The can of worms was opened when the apple was bit.
            No turning back now.

          • Jake ~”The natives that were here 1st…”
            “But, they were here 1st by being born here…”

            1st before the Europeans movement into the new world, Yes.

            Yet, seeing you want to go back to the beginning… you might want to check the DNA results from discovered ancient remains… that have no conclusive evidence, connection of / to Native American People… But yet, by old passed law and agreement, those ancient remains must be handed over to tribal areas for their own cultural ceremonies.

            This doesn’t allow any or very little study of the remains… if we truly want to know the when where why and how’s… that process of study is being removed by nothing more than cultural and religious beliefs… with no real evidence to support it.

            What would happen if the remains of an ancient was to be found that dates back to 20,000 plus years and proven descended from Asia or Africa???

            If you want to argue about longevity of habitation, that is another horse of a different color.
            But 1st hasn’t been proven yet.

          • National Geographic for the past several years has been conducting a human genome study (Genopraphic Project) to establish where human life began and establish migration patterns around the globe.

            Then last October PBS aired a NOVA episode titled the Great Human Odyssey. Please refer to the link below if you’d like to watch this very interesting and enlightening 2 hour show.

            So it would appear evidence is growing that the roots for human life on earth originate in Africa.

            http://www.pbs.org/wgbh/nova/evolution/great-human-odyssey.html

            Pinatubocharlie

          • pinatubocharlie- read “Slave Species of God” by Michael Tellinger
            the human race was devloped to mine gold in south africa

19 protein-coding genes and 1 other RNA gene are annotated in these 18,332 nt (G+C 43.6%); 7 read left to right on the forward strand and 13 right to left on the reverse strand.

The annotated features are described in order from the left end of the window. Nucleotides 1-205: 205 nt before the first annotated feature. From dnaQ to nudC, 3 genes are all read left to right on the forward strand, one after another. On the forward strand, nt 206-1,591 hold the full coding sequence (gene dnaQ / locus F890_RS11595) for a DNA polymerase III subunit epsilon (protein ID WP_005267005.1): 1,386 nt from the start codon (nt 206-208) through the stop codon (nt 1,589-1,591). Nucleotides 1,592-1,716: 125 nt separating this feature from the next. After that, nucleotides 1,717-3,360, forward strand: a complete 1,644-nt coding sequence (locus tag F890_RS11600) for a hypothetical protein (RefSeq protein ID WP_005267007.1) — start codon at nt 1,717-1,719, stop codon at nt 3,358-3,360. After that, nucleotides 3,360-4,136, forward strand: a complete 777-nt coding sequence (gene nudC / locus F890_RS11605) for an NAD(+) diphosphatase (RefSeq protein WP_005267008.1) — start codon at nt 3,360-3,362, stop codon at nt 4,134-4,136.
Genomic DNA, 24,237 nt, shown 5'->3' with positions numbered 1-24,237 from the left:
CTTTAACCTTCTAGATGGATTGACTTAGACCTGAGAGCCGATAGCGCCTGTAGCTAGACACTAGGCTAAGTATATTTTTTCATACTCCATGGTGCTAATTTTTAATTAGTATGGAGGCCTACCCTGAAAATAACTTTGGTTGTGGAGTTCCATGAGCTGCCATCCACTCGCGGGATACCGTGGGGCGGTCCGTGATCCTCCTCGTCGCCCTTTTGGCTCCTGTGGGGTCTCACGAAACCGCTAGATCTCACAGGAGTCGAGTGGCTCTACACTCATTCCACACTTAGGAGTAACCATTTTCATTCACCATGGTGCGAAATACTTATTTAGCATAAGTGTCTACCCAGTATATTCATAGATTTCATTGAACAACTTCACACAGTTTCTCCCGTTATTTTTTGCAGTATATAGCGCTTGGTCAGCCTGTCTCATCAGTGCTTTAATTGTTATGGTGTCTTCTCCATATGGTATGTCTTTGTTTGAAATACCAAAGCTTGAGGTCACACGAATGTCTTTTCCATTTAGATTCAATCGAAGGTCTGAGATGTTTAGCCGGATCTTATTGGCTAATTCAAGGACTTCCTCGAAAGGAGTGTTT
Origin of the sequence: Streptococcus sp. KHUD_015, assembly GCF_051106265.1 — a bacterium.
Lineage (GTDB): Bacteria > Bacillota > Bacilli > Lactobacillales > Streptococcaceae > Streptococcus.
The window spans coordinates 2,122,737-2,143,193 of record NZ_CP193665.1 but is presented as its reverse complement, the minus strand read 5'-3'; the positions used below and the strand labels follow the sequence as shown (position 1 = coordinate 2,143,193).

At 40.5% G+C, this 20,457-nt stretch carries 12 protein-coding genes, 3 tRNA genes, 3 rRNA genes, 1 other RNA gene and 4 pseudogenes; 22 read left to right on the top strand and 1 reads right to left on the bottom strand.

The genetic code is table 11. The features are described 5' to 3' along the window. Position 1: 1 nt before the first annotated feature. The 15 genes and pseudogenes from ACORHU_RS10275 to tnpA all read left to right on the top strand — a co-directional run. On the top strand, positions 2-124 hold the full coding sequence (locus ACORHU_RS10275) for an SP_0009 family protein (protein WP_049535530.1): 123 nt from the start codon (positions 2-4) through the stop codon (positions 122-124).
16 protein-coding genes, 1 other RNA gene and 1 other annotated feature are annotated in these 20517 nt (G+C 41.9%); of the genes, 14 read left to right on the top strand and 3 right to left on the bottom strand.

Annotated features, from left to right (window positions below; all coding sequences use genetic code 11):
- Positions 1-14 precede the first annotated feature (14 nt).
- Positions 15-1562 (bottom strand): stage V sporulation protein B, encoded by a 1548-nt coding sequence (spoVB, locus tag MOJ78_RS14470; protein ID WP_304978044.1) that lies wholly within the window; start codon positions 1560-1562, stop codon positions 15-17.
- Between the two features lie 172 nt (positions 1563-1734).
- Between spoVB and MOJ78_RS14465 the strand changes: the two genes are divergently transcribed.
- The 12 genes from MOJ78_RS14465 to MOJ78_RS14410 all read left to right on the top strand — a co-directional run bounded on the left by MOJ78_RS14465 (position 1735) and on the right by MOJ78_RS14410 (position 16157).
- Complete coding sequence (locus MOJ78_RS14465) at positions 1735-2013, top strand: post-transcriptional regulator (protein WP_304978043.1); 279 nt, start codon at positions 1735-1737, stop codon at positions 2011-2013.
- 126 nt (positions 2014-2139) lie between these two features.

32. A stripped skull, bare to the elements, a curios mind, trying to grasp a meaning that will later annihilate him, a horse longing for home and waiting to shed possibly his last burden in exchange for weevil flour. It will take the future to tell us that we have no future, it died when we killed the past. Only special souls look for the answers in the bones that remain, but the answer won’t save us. We are already dead.

      • Maybe that didn’t come out right… what I mean to say is that a lot of people are pretty gloomy about the future. Call me optimistic, but we are not “already dead”, and if there’s one takeaway we should receive from The Thrill of the Chase, it’s that people can do some extraordinary things. IMHO, if you don’t like the way things are going, enjoy your life (everyone staring at this screen has one) and be the change you desire.

        In the least, cheer up folks, there’s gold in them there hills 🙂

        • Jeremy,
          I was channeling the thoughts that were so often spoken by the spiritual leaders of our Native American tribes. Many speak of the future, the life after death weld where everything is as it was, before their downward spiral caused by greed.
          I have a future, and believe it will be what I make it to be. Nothing sad there.
          But, if we can’t empathize with a destroyed people…we will never learn to live with happiness.
          We can’t ignore the atrocities of the past…learn…change.

          • I’ll be smilng more, once I’m back out chasing that rainbow this June!
            Thanks for caring, Jeremy P! 🙂

    • Hello Donna M. Your comment confuses me. How can one know a future is dead? The comment I made to Jake about doing our best to change what is, wouldn’t that make a difference? Look at the world. If everyone laid their arms down, wouldn’t that make a difference? A step in the positive?

      • Pdenver, read my following post to Jeremy. It was an empathetical statement concerning the past plight of the American Indians. The past, as in, it never will return to those “Lord of the Plains” days. It’s gone and over for them. The only way to return to those glorious days before white men took over, is to re-live them in their heaven. I meant no reference to this world’s future, which is undecided by the Gods. Yes, as a people, we need to just leave each other alone! Then, and only then, will we live in peace. I don’t see it happening in my lifetime, sadly.
        Thank you for your comment.

  33. JDA, you are or were a stone sculpture. Do you know what kind was used for the Nez Perce chief that is shown above? I’m not sure if it’s Alabaster or something different.